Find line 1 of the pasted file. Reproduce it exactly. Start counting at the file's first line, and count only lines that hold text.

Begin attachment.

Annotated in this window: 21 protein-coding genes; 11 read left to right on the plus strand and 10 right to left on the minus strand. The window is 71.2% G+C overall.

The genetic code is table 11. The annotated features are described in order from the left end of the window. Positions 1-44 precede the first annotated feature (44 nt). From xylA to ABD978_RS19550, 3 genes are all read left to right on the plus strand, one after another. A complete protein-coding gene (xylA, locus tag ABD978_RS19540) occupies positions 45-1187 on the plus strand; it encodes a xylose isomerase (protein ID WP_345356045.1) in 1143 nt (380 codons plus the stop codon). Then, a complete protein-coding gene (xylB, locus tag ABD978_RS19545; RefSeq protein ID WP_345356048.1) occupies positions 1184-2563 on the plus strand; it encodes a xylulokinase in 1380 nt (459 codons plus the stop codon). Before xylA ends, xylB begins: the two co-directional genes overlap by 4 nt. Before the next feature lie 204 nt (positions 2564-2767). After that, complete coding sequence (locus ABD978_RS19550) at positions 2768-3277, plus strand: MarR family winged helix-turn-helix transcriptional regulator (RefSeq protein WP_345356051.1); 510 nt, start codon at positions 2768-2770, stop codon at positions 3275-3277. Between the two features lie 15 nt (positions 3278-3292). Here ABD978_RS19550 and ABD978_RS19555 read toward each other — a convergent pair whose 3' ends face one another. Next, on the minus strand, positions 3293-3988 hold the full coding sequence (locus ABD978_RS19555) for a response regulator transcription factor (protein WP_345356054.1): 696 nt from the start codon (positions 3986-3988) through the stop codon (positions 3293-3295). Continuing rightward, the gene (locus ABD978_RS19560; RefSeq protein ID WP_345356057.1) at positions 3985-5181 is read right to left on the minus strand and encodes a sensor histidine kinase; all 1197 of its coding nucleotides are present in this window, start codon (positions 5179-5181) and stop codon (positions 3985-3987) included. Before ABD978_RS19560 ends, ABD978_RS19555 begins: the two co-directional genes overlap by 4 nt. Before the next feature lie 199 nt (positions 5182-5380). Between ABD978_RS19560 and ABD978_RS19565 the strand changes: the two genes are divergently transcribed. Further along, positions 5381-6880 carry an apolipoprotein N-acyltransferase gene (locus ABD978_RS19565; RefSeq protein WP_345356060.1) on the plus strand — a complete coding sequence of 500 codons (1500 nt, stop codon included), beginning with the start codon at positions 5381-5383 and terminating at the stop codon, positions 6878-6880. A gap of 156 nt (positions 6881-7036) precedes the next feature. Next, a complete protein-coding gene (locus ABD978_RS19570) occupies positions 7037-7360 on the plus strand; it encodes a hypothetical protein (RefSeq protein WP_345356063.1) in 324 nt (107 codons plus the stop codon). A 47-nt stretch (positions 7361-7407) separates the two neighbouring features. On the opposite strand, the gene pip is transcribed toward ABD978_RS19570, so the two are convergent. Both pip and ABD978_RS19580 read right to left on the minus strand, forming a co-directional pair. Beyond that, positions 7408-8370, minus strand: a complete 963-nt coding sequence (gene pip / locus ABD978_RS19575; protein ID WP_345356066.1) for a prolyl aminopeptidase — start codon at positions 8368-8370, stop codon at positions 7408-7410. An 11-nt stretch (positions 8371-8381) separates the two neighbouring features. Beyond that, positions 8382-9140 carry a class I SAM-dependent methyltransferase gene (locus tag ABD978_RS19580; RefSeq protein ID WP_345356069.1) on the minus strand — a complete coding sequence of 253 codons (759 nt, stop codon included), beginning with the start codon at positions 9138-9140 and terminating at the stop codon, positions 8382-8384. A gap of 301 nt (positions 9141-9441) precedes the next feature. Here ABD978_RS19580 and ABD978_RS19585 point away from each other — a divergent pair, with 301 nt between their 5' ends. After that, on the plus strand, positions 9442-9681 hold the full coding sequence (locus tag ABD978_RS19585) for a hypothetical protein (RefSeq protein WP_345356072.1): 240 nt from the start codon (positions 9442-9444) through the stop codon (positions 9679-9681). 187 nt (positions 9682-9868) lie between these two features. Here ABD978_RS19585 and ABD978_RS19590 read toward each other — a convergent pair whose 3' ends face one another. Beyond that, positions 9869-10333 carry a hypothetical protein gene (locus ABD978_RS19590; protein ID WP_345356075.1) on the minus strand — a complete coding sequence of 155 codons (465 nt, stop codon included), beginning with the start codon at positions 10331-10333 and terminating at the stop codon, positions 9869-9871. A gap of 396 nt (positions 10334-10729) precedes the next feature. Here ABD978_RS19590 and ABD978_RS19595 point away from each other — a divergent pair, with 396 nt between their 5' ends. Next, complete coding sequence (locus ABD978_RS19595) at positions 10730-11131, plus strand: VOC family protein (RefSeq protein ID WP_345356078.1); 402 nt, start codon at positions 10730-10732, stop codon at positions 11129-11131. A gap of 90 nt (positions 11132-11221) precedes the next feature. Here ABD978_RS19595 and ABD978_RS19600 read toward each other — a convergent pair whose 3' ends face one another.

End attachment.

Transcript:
Annotated in this window: 21 protein-coding genes; 11 read left to right on the plus strand and 10 right to left on the minus strand. The window is 71.2% G+C overall.